In introducing Joe Scarborough this morning, Katie Couric described him a "former Republican congressman." After witnessing his performance, one is prompted to ask: was "former" intended to modify "congressman," or "Republican"? In any case, Scarborough was living proof of the adage that the kind of Republicans welcome on the Today show are those willing to take swipes at the Bush administration. Scarborough did so in spades this morning. Speaking of the Plame investigation, Katie asked, in her best butter-wouldn't-melt-in-her-mouth ingenue tone: "Last September on Meet the Press Vice-President Cheney said he didn't know Joe Wilson, had never met him, and did not know who sent Joe Wilson to Africa in the first place. But that would contradict reports that the Vice-President had actually told Scooter Libby about Valerie Plame three months earlier. So you talk about political fallout, is Vice-President Cheney in hot water as a result of this?" Scarborough gave Katie more than even she could have hoped for in response: "I don't know that he's in hot water; I would tell you that in Middle America," continued Scarborough, a self-styled populist who imagines his finger firmly on Joe Six-Pack's pulse, "voters would call that a lie." Scarborough persisted: "Why is that important? It's important because you're talking about 2000 Americans that have died in Iraq. If the President can't be trusted on small things, if the Vice-President can't be trusted . . . well, I say small things, the bigger question is do you trust their logic, their reasoning for sending Americans into war and it certainly hurts their credibility if the Vice-President is not telling the truth." When it came to how much trouble the Bush administration is in, Scarborough was willing to go even farther than Couric. Katie offered a rosy scenario in which no indictments came down and asked if that would give the White House a chance to turn things around. But Scarborough was implacable: "Well, here's the problem," replied Scarborough with a schadenfreude-filled cackle, "the second this crisis is over, if the White House averts crisis here and there are no indictments, guess what we'll be talking about next week? The possible withdrawal of Harriet Mier [sic]. I've talked to Republicans on Capitol Hill, I've talked to people in the White House. They think it's over; they do not think she's got the votes. "At some point after these [Plame] storm clouds pass by those are the next storm clouds and it's very embarrassing for a White House and for a President who doesn't like to admit that he's wrong." You know Katie couldn't have been more sincere when, in wrapping, she thanked Scarborough "so much." Scarborough apparently believes that when your MSNBC show's ratings are as low as are his, it's important to demonstrate to your NBC masters that your heart is in the right, or shall we say, left, place.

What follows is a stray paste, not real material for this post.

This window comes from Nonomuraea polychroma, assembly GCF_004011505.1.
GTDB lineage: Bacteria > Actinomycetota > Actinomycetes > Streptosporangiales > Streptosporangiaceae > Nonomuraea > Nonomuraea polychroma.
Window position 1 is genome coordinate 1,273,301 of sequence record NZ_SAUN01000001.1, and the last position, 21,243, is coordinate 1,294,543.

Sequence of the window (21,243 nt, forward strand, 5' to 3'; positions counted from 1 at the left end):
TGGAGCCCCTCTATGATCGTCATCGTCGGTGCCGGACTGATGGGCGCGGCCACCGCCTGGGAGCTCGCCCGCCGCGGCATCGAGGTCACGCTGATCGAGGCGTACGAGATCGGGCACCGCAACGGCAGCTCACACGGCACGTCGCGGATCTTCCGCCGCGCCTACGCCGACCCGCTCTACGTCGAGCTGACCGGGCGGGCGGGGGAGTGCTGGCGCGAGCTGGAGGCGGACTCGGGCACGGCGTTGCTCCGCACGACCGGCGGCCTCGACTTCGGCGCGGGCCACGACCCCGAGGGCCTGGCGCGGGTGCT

Finkelstein has degrees from Cornell, SUNY Buffalo and Harvard. He lives in Ithaca, NY where he hosts "Right Angle," a local political talk TV show. He is currently seeking a publisher for his anti-terrorism thriller, "Albergue Olimpico."